Detroit Creditors Seek Delay in Trial After Syncora DealSteven Church
A group of Detroit creditors led by Financial Guaranty Insurance Co. asked a judge to push back for a week the trial on the bankrupt city’s $7 billion debt-cutting plan.
FGIC, which faces claims on about $1.1 billion in Detroit pension debt it insured, and other creditors said in a filing yesterday that they wanted until Sept. 22 to consider their next steps in light of the settlement announced last week between the city and bond insurer Syncora Guarantee Inc.
On Sept. 10, U.S. Bankruptcy Judge Steven Rhodes halted a trial on the fairness of Detroit’s plan after the city settled with Syncora, which backed more than $300 million of the pension debt. Rhodes postponed the trial until today to give time to work out the details of their agreement.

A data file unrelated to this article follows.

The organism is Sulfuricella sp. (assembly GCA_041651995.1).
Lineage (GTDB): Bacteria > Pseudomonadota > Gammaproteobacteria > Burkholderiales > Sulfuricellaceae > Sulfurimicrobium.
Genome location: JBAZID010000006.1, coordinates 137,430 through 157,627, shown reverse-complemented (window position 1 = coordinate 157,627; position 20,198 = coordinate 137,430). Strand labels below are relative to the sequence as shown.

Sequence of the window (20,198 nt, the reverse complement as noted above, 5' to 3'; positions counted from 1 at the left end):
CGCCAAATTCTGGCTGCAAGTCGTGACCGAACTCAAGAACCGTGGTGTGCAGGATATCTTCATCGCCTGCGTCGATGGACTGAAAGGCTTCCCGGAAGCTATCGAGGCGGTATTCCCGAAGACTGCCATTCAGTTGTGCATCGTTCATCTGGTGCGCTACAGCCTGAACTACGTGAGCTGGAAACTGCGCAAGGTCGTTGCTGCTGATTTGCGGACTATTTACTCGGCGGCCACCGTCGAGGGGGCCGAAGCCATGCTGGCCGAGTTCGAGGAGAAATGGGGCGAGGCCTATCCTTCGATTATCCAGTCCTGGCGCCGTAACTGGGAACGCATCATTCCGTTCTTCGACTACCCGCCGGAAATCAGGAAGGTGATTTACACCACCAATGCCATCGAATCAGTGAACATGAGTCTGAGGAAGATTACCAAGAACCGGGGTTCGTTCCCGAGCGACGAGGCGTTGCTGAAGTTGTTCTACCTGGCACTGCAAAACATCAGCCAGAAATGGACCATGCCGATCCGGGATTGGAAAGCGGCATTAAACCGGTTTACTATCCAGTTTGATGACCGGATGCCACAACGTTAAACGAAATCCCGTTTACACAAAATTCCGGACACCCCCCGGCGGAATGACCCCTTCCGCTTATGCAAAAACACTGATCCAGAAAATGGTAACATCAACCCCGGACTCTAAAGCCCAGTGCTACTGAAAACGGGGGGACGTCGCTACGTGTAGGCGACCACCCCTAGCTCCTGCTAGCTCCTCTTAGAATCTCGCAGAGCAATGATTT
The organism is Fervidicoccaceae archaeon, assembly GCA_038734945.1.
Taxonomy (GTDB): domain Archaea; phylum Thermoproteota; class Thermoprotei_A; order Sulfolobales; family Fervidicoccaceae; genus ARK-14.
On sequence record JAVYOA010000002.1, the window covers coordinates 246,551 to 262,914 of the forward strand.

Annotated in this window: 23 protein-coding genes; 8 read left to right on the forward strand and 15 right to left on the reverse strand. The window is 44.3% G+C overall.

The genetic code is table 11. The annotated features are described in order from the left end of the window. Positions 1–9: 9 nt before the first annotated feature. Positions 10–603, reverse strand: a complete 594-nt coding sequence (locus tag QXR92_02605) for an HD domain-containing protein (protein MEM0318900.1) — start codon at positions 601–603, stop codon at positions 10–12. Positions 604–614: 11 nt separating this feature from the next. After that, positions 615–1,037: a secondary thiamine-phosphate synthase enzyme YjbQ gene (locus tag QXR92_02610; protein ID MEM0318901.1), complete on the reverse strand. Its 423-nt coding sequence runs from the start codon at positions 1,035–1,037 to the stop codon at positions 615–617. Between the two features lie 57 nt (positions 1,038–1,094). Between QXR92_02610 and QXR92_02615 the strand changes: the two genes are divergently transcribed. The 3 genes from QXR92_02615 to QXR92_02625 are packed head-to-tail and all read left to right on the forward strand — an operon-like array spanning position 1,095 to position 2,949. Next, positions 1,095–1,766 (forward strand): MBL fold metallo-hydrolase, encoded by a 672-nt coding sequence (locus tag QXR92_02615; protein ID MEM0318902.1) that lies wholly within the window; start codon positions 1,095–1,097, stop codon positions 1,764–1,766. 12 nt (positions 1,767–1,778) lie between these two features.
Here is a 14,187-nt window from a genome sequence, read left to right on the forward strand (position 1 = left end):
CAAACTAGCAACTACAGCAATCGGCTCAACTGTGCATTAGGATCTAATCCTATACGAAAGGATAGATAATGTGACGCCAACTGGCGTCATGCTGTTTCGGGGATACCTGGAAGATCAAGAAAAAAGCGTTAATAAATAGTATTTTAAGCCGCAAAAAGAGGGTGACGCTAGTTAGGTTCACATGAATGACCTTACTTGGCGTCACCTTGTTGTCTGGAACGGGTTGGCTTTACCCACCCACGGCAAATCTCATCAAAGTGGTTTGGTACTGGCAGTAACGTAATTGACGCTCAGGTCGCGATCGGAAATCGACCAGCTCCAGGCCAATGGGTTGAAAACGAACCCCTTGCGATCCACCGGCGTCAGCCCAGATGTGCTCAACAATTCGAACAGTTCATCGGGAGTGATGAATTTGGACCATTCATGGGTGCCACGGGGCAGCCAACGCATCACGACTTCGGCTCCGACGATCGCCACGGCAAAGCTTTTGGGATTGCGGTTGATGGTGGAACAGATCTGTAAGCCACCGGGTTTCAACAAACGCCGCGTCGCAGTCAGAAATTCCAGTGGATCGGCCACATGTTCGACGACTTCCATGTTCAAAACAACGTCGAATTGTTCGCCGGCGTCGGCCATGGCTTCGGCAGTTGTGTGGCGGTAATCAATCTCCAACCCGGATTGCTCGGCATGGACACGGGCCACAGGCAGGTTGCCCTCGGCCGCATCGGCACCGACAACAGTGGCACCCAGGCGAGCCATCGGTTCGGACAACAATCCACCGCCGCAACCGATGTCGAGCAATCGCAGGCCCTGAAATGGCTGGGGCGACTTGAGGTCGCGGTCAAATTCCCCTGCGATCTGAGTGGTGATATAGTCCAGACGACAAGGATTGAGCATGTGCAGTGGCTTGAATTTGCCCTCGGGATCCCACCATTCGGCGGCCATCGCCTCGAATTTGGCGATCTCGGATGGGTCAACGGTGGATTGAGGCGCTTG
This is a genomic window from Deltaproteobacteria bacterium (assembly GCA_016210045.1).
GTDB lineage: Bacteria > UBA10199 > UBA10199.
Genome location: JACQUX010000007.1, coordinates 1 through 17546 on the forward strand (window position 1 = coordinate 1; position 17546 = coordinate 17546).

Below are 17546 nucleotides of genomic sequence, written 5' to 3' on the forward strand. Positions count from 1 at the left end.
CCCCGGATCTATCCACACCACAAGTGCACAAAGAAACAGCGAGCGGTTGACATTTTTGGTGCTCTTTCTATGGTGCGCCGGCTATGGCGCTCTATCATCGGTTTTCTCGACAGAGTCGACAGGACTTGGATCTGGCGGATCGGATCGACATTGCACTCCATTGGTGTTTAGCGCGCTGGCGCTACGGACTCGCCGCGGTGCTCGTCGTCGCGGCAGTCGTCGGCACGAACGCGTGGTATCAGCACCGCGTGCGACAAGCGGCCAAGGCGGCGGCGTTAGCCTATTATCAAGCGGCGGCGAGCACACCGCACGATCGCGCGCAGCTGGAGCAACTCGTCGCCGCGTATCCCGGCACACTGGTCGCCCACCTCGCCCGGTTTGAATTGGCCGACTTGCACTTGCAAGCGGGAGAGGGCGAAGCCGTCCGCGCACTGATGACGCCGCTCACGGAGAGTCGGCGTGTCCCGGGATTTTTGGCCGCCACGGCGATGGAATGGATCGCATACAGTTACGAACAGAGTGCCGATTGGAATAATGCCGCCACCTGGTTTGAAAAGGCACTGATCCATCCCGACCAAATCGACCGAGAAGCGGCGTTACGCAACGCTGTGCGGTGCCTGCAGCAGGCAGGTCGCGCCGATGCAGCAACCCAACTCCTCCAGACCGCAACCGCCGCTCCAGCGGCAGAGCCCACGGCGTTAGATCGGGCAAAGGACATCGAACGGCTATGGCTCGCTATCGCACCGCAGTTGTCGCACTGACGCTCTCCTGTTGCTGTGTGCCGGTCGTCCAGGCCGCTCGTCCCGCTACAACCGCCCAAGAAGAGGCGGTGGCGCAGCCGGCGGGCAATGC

FGIC and other creditors were ordered to join Syncora and other creditors in mediation sessions last week by the chief federal judge in Detroit. In yesterday’s filing, New York-based FGIC said it needed to make changes to its witness list and reconsider expert testimony after the Syncora deal.
Detroit’s bankruptcy plan hinges on a bargain with philanthropic foundations and the state government, who agreed to shore up the city’s public pension system with more than $800 million. In exchange, Detroit pledged not to use its art collection to pay debts.
FGIC has said the city could use the collection to boost payments to creditors whose claims the insurer may otherwise be forced to cover.
The creditor group asked Rhodes to hold a hearing today to consider the request for a delay.
The case is In re City of Detroit, 13-bk-53846, U.S. Bankruptcy Court, Eastern District of Michigan (Detroit)